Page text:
James’ response to the LPO video was hardly “fiery”, but it was American in style: extraverted and direct. I also felt is was a bit tongue-in-cheek, like fake ‘argumentative’. James does NOT chide the British players or say they’re trying to tell everybody what to do or looking down on anyone, nor does he say they should take his advice and do it his way. He is merely expressing his opinion on the other side of the story. It’s interesting to me how many people in this thread made assumptions about both videos’ producers and their intents. Sounds like someone trying to stir things up. btw, I have already weighed in, as an American clarinetist: I was surprised that the British players felt they had to play their cadenzas the same. Cadenzas are, by their very natures, personal, individual, and soloistic, so why copy someone else’s? My thought was that perhaps the conductor asked them to do that. I also agree that there is no need to play them like a bat out of hell…enjoy the sound and the moment. Last point: who plays cadenzas the same way every time? I sure don’t–how I play depends on how I’m feeling the music at that moment. The same goes for vocal cadenzas when I’m singing opera.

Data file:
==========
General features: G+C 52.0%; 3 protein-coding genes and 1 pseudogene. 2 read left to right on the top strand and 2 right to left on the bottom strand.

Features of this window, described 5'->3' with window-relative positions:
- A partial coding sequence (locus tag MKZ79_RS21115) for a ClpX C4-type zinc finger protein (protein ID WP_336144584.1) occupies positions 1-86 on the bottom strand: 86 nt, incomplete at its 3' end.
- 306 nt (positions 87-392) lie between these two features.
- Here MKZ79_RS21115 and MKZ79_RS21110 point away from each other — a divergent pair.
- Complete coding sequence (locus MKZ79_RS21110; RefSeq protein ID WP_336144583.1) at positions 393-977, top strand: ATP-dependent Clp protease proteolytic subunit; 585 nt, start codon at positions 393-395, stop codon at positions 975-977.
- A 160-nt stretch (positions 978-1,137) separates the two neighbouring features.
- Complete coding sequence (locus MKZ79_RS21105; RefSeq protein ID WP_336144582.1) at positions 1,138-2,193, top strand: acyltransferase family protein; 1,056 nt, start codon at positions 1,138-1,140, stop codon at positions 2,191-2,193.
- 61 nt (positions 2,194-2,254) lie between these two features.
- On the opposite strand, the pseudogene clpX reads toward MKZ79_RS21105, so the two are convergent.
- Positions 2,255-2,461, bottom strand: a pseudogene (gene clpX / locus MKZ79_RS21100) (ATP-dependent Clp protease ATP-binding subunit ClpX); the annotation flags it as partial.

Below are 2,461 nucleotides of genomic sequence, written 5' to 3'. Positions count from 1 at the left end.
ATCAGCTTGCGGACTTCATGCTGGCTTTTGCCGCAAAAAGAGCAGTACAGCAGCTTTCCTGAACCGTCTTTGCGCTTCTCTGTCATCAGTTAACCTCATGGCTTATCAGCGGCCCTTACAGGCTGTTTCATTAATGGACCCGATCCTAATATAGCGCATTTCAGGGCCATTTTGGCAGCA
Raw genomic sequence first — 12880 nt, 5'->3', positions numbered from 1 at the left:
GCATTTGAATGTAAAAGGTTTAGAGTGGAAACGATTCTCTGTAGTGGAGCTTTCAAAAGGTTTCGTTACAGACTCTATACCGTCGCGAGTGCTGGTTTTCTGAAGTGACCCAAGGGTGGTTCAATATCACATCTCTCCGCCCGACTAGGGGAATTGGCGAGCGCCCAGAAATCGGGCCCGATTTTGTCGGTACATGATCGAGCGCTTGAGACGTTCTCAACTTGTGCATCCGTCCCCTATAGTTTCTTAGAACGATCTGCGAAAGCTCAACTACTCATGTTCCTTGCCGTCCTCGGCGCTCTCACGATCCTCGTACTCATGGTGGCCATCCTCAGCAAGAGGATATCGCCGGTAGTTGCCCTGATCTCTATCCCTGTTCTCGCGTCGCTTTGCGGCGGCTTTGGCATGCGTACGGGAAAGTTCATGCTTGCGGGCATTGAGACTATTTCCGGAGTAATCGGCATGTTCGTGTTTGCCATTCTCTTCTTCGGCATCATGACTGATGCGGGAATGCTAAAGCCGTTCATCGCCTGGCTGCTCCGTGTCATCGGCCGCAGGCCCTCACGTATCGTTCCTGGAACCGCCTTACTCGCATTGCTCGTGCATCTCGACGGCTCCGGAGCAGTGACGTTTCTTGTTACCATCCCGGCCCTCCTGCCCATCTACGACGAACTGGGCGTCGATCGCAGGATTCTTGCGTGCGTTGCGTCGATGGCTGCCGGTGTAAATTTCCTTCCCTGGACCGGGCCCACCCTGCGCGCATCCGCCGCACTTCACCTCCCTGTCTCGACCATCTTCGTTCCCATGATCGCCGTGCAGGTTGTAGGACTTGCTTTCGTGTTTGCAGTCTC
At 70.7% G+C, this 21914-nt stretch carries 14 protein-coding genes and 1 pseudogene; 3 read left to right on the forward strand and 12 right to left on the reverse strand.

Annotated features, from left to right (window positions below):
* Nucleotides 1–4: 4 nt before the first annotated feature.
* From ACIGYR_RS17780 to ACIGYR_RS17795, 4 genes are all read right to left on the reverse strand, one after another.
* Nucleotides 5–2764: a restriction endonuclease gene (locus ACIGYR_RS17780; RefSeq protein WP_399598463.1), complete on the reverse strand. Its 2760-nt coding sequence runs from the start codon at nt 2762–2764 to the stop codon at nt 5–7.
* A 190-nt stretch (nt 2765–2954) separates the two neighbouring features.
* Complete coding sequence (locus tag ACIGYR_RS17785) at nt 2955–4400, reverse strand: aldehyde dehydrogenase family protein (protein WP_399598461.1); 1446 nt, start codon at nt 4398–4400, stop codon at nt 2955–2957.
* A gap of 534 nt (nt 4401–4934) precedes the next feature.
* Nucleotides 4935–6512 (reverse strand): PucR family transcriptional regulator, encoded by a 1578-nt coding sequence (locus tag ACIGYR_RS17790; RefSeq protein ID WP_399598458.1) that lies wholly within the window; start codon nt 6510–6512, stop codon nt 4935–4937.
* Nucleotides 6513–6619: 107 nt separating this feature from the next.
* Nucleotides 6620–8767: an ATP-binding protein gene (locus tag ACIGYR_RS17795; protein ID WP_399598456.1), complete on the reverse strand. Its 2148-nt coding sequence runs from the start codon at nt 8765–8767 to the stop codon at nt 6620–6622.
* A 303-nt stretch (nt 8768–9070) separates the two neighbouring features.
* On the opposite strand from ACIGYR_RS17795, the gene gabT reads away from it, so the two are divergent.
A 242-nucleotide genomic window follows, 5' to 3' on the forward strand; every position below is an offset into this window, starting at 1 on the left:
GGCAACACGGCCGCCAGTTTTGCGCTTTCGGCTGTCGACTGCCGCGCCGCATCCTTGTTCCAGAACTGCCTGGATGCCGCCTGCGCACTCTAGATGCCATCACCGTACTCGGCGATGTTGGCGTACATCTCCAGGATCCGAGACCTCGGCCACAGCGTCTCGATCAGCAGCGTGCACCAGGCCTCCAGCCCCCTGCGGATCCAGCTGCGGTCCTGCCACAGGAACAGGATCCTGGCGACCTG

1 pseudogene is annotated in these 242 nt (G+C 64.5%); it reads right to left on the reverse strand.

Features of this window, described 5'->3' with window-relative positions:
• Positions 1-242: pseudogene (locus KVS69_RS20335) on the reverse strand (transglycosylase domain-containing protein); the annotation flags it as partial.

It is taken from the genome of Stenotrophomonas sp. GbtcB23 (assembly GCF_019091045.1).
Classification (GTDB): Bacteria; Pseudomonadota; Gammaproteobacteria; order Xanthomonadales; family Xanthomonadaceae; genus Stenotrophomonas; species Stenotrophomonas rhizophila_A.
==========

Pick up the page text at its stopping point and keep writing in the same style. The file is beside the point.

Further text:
• Elise Curran says:

    I also think these videos are clever marketing tools, to interest folks in attending live concerts and making their own decisions about how the pieces are played–good idea! I hope everyone is inspired to get out there and hear the wonderful musicians of these and other classical organizations!

  • Sheila Popkin says:

    Bravo Thomas and Jonathan, for your truly beautiful playing and intelligent and eloquent reflections. Please don’t let that guy get to you, he’s way out of line, I find it shocking that someone can be so disrespectful to fellow colleagues and professionals…you don’t deserve that in any way. All the best from a fellow bassoonist (who just played Scheherezade and had exactly that discussion about matching finger speed with my colleague)

  • Bruce says:

    Maybe it was just my imagination, but Mr. Zimmermann seemed offended that someone was trying to tell him how to do his job, even though (as far as I could tell) nobody was.